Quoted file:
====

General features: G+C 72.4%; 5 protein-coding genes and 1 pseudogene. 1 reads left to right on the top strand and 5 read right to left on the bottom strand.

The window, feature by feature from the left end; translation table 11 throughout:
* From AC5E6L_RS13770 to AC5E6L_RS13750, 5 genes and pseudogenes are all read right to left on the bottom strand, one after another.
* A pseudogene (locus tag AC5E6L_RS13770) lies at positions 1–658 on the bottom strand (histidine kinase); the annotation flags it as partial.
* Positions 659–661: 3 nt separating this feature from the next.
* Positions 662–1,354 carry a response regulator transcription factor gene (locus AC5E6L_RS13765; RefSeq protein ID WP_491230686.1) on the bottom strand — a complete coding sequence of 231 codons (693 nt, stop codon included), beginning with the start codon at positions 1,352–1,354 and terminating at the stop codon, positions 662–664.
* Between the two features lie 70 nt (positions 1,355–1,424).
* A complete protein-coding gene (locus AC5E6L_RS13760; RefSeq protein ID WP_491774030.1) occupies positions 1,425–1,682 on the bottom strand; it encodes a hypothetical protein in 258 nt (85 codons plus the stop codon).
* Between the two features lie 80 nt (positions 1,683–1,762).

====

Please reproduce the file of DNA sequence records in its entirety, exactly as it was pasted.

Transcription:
General features: G+C 72.4%; 5 protein-coding genes and 1 pseudogene. 1 reads left to right on the top strand and 5 read right to left on the bottom strand.

The window, feature by feature from the left end; translation table 11 throughout:
* From AC5E6L_RS13770 to AC5E6L_RS13750, 5 genes and pseudogenes are all read right to left on the bottom strand, one after another.
* A pseudogene (locus tag AC5E6L_RS13770) lies at positions 1–658 on the bottom strand (histidine kinase); the annotation flags it as partial.
* Positions 659–661: 3 nt separating this feature from the next.
* Positions 662–1,354 carry a response regulator transcription factor gene (locus AC5E6L_RS13765; RefSeq protein ID WP_491230686.1) on the bottom strand — a complete coding sequence of 231 codons (693 nt, stop codon included), beginning with the start codon at positions 1,352–1,354 and terminating at the stop codon, positions 662–664.
* Between the two features lie 70 nt (positions 1,355–1,424).
* A complete protein-coding gene (locus AC5E6L_RS13760; RefSeq protein ID WP_491774030.1) occupies positions 1,425–1,682 on the bottom strand; it encodes a hypothetical protein in 258 nt (85 codons plus the stop codon).
* Between the two features lie 80 nt (positions 1,683–1,762).